Does anyone here groom (handstrip, specifically) their wire coated terriers? I watched an Airedale breeder do our dog and he taught me quite a bit. I just tried to do it completely on my own and it's definitely an artform that requires practice and patience (on both the dog and owner). I was satisfied with the way it turned out but I have a lot to learn to do a proper job. I was just curious if anyone else does this and if they have any advice. I'm not too interested in just clipping the coat as I've seen firsthand what happens over time.

Here is how mine looked:



post #3055 of 3791
Quote:
Originally Posted by HansderHund View Post

Nice dogs! I don't see them too often, but every one that I have seen has been with a hunter. I don't hunt, but I would be interested in having one or at least finding out more about their suitability as house pets. When I've spoken to owners about them, they usually talk about their working abilities and companionship is secondary, though they've all raved about both.
]

Great looking Airedale. I really love the look of that dog. I understand they are wonderful and intelligent animals. I have 0 experience with grooming my own dogs.

PPs are bred for heath and hearth as the saying goes. It is a very small and tight knit group of breeders. I have spoke to 6 of them, they all gave me the same price and discussed the dog in similar fashion. They were adamant that PPs are very social animals and should have lots of access to the family. One breeder told me, when speaking of the dogs character, that a PP will be happy to lay about all day or happily hunt and exercise all day. They are bred to be polite house pets as well as motivated hunters.
post #3056 of 3791
Quote:
Originally Posted by Wallcloud View Post

Great looking Airedale. I really love the look of that dog. I understand they are wonderful and intelligent animals. I have 0 experience with grooming my own dogs.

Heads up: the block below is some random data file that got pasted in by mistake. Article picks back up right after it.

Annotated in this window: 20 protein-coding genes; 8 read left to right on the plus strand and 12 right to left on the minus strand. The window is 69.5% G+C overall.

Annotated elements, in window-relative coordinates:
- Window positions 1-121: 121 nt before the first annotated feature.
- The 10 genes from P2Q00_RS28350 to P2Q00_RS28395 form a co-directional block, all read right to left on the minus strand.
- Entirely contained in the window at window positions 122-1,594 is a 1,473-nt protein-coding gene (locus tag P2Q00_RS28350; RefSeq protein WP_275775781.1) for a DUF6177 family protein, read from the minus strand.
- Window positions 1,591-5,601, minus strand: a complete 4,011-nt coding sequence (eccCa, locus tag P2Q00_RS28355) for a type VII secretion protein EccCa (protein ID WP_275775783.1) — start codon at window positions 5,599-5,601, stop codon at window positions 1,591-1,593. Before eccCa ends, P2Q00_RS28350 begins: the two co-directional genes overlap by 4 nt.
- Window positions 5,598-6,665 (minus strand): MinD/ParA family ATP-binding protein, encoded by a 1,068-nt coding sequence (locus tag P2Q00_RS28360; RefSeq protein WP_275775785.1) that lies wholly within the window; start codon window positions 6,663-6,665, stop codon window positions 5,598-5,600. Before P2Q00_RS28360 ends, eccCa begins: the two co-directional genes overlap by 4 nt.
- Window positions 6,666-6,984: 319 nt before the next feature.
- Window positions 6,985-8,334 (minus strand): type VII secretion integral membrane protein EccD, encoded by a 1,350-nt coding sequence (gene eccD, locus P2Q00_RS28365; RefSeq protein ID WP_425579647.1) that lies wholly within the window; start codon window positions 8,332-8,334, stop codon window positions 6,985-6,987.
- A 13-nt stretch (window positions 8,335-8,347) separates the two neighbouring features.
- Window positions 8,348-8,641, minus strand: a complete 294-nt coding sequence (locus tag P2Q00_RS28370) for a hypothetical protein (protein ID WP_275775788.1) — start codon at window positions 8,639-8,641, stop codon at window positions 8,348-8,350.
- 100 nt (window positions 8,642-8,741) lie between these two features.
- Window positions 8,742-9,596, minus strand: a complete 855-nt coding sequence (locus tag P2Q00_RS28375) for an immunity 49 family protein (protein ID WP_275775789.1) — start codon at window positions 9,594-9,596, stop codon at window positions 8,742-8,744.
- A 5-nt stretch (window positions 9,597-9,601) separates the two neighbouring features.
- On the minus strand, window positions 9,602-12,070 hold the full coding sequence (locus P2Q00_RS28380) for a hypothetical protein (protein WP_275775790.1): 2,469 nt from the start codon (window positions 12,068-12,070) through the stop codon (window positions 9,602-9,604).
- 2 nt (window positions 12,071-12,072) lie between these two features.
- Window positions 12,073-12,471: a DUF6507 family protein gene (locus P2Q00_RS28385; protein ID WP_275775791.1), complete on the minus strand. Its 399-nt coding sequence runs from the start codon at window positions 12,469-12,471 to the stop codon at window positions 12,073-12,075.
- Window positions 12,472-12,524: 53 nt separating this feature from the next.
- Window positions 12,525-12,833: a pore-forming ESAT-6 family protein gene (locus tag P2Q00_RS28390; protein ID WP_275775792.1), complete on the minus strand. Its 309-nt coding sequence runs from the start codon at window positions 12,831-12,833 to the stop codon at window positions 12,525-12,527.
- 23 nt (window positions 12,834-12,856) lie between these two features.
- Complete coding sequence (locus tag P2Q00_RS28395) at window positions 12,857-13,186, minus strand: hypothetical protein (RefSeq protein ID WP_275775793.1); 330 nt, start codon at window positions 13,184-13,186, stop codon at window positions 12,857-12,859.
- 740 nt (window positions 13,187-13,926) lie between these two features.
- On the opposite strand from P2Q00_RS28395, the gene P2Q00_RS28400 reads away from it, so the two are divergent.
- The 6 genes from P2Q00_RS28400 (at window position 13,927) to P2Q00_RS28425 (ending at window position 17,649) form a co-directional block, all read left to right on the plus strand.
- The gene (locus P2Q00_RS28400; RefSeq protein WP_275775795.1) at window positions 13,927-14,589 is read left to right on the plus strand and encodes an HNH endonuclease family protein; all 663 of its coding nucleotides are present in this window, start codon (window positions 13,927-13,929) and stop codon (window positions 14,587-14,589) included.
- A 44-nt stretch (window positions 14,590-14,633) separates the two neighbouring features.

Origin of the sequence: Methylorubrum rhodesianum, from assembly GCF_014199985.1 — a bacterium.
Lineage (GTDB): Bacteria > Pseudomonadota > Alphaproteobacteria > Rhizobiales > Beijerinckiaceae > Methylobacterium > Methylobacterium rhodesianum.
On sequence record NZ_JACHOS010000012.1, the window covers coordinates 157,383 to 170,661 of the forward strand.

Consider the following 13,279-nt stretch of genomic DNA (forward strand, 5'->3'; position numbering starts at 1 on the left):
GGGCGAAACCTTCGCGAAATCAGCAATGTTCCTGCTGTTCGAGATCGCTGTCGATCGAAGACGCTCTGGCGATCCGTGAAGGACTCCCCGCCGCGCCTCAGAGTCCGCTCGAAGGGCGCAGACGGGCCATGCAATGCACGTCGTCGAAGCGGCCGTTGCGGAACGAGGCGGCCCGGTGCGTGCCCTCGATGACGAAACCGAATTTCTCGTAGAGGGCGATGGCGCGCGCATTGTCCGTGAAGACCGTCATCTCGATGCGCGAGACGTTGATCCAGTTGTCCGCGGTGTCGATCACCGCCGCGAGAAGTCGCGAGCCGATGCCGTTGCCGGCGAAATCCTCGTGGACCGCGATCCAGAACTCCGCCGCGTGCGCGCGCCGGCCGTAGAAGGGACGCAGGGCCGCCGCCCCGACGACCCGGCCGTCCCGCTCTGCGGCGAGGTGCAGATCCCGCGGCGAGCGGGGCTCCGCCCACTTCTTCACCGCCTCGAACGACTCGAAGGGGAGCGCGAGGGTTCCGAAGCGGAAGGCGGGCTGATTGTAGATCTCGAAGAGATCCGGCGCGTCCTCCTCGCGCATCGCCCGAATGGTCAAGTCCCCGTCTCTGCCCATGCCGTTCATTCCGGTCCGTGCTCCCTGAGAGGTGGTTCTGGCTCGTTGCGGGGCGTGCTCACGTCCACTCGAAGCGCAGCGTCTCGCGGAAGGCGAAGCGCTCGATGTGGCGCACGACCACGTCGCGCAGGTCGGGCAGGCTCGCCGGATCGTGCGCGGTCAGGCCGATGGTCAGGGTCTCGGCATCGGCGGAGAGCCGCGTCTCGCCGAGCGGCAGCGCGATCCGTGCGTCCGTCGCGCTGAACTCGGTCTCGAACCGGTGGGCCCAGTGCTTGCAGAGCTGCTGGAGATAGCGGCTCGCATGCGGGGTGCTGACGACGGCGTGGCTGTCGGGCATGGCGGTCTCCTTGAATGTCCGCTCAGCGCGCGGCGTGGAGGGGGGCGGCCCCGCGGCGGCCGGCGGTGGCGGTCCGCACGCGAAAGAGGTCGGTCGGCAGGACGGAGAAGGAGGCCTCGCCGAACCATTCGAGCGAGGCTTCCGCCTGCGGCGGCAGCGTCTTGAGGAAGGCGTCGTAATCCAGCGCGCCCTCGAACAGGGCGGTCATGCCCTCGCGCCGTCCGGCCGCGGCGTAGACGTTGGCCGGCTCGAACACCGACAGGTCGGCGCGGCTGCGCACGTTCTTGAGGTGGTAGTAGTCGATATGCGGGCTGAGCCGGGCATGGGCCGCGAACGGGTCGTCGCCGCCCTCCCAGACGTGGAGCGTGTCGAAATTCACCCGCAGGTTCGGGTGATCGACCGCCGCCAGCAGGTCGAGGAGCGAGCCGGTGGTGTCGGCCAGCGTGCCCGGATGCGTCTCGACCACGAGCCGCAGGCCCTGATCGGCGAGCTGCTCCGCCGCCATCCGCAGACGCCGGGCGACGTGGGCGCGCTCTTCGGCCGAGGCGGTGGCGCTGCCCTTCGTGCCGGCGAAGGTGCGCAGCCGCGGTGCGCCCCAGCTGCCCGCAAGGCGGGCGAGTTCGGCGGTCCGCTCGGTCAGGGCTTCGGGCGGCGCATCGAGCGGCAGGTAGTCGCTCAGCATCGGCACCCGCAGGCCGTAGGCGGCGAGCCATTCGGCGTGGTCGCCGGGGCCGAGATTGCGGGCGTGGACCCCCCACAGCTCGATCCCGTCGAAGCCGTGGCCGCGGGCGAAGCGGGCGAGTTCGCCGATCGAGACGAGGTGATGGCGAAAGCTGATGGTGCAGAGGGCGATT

PPs are bred for heath and hearth as the saying goes. It is a very small and tight knit group of breeders. I have spoke to 6 of them, they all gave me the same price and discussed the dog in similar fashion. They were adamant that PPs are very social animals and should have lots of access to the family. One breeder told me, when speaking of the dogs character, that a PP will be happy to lay about all day or happily hunt and exercise all day. They are bred to be polite house pets as well as motivated hunters.

Thanks!

That's really interesting to hear about PPs. My wife has an interest in them as well but she simply likes the way they look. A guy in her office brings his bearded Vizla to work every Friday and she likes him as well. We're definitely Airedale/terrier people, but when we buy a larger house with a proper garden, I wouldn't mind branching out. They sound well suited for our lives. We have to use our Airedale's energy every day, so he gets plenty of exercise and mental stimulation. Poodles, and I'm assuming PPs, are intelligent and I'm certain require the same (if not more) mental stimulation.

Keep us updated on which direction you choose to take! Also would love to see more pics of your crew smile.gif
post #3057 of 3791
post #3058 of 3791
Quote:
Originally Posted by Teger View Post

www.dog-shaming.com

this is how i am going to spend my sunday. lol
post #3059 of 3791
post #3060 of 3791
Quote:
Originally Posted by HansderHund View Post


Not to be outdone by any cute Airedale pics, here's mine: